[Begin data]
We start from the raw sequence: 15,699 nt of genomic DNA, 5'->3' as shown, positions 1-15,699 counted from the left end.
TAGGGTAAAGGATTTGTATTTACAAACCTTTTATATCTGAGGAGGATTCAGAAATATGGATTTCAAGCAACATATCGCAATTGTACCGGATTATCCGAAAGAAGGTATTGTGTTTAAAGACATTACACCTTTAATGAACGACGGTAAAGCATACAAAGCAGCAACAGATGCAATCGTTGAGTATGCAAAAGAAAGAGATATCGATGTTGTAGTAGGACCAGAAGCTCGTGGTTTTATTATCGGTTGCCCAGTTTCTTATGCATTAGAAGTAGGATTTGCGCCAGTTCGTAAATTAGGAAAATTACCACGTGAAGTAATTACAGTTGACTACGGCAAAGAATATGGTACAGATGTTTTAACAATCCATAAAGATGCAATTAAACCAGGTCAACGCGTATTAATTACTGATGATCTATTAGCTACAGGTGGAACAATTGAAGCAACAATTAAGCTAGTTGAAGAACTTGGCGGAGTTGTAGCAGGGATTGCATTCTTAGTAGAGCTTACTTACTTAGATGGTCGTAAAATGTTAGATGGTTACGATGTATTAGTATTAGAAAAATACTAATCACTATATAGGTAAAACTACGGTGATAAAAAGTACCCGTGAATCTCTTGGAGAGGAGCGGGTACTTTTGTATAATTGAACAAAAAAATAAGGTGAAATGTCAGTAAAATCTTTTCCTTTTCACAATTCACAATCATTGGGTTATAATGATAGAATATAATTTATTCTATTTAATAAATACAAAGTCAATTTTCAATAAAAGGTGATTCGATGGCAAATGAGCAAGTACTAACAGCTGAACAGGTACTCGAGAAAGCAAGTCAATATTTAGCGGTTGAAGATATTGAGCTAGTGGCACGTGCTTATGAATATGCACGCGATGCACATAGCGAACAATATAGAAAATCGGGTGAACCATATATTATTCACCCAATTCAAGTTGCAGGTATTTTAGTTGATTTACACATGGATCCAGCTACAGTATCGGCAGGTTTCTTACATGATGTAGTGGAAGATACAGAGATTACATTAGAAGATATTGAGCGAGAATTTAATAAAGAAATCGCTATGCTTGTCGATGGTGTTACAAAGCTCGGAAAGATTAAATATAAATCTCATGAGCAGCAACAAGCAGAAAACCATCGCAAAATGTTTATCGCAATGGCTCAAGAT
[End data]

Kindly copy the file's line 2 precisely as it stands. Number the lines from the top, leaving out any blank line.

TAGGGTAAAGGATTTGTATTTACAAACCTTTTATATCTGAGGAGGATTCAGAAATATGGATTTCAAGCAACATATCGCAATTGTACCGGATTATCCGAAAGAAGGTATTGTGTTTAAAGACATTACACCTTTAATGAACGACGGTAAAGCATACAAAGCAGCAACAGATGCAATCGTTGAGTATGCAAAAGAAAGAGATATCGATGTTGTAGTAGGACCAGAAGCTCGTGGTTTTATTATCGGTTGCCCAGTTTCTTATGCATTAGAAGTAGGATTTGCGCCAGTTCGTAAATTAGGAAAATTACCACGTGAAGTAATTACAGTTGACTACGGCAAAGAATATGGTACAGATGTTTTAACAATCCATAAAGATGCAATTAAACCAGGTCAACGCGTATTAATTACTGATGATCTATTAGCTACAGGTGGAACAATTGAAGCAACAATTAAGCTAGTTGAAGAACTTGGCGGAGTTGTAGCAGGGATTGCATTCTTAGTAGAGCTTACTTACTTAGATGGTCGTAAAATGTTAGATGGTTACGATGTATTAGTATTAGAAAAATACTAATCACTATATAGGTAAAACTACGGTGATAAAAAGTACCCGTGAATCTCTTGGAGAGGAGCGGGTACTTTTGTATAATTGAACAAAAAAATAAGGTGAAATGTCAGTAAAATCTTTTCCTTTTCACAATTCACAATCATTGGGTTATAATGATAGAATATAATTTATTCTATTTAATAAATACAAAGTCAATTTTCAATAAAAGGTGATTCGATGGCAAATGAGCAAGTACTAACAGCTGAACAGGTACTCGAGAAAGCAAGTCAATATTTAGCGGTTGAAGATATTGAGCTAGTGGCACGTGCTTATGAATATGCACGCGATGCACATAGCGAACAATATAGAAAATCGGGTGAACCATATATTATTCACCCAATTCAAGTTGCAGGTATTTTAGTTGATTTACACATGGATCCAGCTACAGTATCGGCAGGTTTCTTACATGATGTAGTGGAAGATACAGAGATTACATTAGAAGATATTGAGCGAGAATTTAATAAAGAAATCGCTATGCTTGTCGATGGTGTTACAAAGCTCGGAAAGATTAAATATAAATCTCATGAGCAGCAACAAGCAGAAAACCATCGCAAAATGTTTATCGCAATGGCTCAAGAT